UN says climate change commitments need to increase five-fold. Time to build sustainability into your business strategy
Earlier this month, BP announced that it is reinventing itself as a low-carbon energy company, backed up by a pledge to reduce its carbon emissions to net zero by 2050. Such an announcement from one of the world’s biggest fossil fuel producers raised eyebrows as much as it raised hopes. Cynical PR stunt or genuine about-turn? Time will tell.
But amid the many positive sentiments expressed in CEO Bernard Looney’s statement, one line stood out for me: Looney described BP’s transformation as “the right thing for the world and… a tremendous business opportunity for BP.”
Businesses need to recognise that committing to cut their emissions is not just an obligation driven by concern for the planet, it is a strategic decision that has the potential to yield significant commercial benefits. And it’s a decision that has to be taken now.
Why the urgency?
If the world was sitting its GCSEs this summer, the prognosis would not be good. In the core subjects of Sustainable Development Goals (SDGs) and Climate Change, we are falling short of our target grades by some margin.
The latest reports from the UN have revealed that not one country is on course to achieve the SDGs by 2030 and we are nowhere near meeting the emissions reductions required to limit global warming to 1.5˚C.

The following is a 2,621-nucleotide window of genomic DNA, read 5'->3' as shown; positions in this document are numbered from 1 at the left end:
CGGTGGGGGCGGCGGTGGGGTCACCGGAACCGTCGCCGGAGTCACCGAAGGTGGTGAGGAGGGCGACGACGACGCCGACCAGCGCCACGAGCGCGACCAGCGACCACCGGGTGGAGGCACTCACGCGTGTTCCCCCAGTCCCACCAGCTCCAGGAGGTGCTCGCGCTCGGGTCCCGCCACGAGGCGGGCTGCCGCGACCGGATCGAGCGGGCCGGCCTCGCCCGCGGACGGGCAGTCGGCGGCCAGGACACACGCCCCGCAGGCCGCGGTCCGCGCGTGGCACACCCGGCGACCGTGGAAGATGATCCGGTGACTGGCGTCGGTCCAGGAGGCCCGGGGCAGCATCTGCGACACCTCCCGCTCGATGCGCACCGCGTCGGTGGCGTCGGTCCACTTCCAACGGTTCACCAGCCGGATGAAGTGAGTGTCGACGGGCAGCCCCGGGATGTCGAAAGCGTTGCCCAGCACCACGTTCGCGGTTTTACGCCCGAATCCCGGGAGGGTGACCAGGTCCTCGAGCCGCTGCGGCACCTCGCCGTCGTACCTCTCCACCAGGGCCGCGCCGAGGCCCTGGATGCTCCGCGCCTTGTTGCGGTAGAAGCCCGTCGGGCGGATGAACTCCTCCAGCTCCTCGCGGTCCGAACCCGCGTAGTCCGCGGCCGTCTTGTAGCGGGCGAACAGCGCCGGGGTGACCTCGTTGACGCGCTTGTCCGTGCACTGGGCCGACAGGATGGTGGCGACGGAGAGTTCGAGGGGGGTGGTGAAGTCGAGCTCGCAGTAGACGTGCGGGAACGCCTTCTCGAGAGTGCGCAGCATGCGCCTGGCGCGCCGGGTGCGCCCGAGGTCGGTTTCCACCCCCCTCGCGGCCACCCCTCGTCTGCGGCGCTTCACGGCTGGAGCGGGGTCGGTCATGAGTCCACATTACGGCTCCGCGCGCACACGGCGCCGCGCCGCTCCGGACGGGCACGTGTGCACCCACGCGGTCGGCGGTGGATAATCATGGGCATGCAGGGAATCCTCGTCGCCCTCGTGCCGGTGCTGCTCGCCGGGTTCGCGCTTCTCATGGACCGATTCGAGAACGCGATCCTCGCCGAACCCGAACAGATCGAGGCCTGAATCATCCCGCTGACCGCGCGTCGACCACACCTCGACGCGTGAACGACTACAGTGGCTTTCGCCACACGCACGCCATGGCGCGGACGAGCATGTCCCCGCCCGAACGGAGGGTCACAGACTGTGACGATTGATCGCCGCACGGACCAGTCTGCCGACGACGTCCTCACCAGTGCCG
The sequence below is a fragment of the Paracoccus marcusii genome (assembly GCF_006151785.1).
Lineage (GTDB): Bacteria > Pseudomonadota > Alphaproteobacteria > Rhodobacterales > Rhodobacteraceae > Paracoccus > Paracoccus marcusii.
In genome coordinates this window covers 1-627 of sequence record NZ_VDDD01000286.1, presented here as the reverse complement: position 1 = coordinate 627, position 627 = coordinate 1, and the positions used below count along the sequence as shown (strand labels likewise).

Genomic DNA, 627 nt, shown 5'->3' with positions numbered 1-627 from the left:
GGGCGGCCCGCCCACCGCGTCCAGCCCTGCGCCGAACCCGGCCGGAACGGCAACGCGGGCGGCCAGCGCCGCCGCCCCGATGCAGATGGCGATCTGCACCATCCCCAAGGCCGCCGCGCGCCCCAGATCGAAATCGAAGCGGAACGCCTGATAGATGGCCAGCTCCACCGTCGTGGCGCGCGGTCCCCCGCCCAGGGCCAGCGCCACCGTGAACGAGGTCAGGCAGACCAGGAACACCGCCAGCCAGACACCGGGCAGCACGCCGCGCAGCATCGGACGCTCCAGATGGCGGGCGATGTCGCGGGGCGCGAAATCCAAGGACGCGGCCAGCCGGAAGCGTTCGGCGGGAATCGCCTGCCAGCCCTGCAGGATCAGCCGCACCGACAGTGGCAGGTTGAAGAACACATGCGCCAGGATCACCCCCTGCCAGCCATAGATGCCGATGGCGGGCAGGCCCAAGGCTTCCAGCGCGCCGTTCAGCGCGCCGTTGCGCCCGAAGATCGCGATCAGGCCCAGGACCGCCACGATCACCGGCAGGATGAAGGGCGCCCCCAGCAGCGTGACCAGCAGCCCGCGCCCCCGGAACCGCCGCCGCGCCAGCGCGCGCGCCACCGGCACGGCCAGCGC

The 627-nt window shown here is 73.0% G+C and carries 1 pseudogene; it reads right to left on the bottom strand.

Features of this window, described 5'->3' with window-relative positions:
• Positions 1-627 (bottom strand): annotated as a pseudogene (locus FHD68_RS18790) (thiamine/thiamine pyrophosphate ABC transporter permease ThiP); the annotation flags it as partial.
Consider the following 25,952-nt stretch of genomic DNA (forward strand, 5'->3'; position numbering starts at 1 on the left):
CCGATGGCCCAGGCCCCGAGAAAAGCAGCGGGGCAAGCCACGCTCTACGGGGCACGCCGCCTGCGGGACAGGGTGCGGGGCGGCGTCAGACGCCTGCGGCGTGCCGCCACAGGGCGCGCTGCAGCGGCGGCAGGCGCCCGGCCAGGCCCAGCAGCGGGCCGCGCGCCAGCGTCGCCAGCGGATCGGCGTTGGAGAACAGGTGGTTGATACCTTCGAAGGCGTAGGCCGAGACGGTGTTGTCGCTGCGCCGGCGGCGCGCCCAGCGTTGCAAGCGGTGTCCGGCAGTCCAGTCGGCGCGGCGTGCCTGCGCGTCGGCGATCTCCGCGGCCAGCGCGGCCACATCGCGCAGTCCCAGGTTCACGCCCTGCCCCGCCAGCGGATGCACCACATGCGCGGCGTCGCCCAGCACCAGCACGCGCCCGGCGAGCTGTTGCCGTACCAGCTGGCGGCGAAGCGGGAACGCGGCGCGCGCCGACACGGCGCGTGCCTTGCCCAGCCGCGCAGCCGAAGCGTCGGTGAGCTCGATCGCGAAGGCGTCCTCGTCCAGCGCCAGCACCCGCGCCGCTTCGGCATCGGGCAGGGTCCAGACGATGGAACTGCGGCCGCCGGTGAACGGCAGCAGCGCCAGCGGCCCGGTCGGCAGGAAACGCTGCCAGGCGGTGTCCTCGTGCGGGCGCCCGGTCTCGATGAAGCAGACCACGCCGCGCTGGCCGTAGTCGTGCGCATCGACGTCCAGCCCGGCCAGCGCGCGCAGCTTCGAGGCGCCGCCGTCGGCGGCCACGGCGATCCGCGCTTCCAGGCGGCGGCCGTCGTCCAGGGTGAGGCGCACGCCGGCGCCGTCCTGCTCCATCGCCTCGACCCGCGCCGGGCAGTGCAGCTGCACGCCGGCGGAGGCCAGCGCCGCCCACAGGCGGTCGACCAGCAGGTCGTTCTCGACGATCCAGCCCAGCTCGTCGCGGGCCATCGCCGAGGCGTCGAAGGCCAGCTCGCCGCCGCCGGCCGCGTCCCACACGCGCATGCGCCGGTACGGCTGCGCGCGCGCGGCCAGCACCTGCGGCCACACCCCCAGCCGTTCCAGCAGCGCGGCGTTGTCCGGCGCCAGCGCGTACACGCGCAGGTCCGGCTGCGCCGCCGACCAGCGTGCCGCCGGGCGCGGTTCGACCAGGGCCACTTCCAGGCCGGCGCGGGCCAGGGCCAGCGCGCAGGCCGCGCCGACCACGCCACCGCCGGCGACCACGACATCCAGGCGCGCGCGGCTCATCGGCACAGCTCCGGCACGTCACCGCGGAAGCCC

The price of failure in both these subjects will be measured in catastrophic terms: poverty, famine, fire, floods, melting ice caps, crop failure etc. But it’s not too late. According to the science, with some concerted cramming we can catch up.
Why the 1.5˚C target?
The world has warmed by approximately 1˚C on average since the start of the Industrial Revolution. This is almost entirely down to human activity, which is currently adding about 0.2˚C to the average global temperature every decade.
A rise of 1˚C in temperature may not sound severe – a 30˚C summer’s day is very similar to a 29˚C one. But this figure is the global average; some parts of the planet (notably the northern latitudes) are experiencing a temperature rise two to three times higher than that.
Following the Paris Agreement, when 195 countries agreed to set a target of limiting global warming to “well below 2˚C” this century, the International Panel on Climate Change (IPCC) set a firmer target of 1.5˚C by 2050. The difference between the 2˚C originally ratified in the Cancun Agreements in 2010 and the 1.5˚C IPCC recommendation is based on scientific research, which shows that risk factors like the death of warm water corals, loss of Arctic sea ice and coastal flooding increase from high to very high between 1.5˚C and 2˚C; and factors such as terrestrial ecosystems, fluvial flooding, crop yields and heat-related mortality move into the high risk category.
What is required to meet the 1.5˚C limit?
The 2019 Emission Gap Report from the UN Environment Programme maintains that in order to limit average global warming to 1.5˚C with no or limited overshoot (ie rising gradually to 1.5˚C, not rising above it and then coming back down), net global emissions need to fall by 7.6% every year. And that means a five-fold increase in collective current commitments.
The good news is that this is still possible – provided we act now. Leave it until 2025 and the annual cut in emissions would have to be 15.5% – making the 1.5˚C target practically impossible.
It’s now or never – and it’s private enterprise that needs to take the initiative.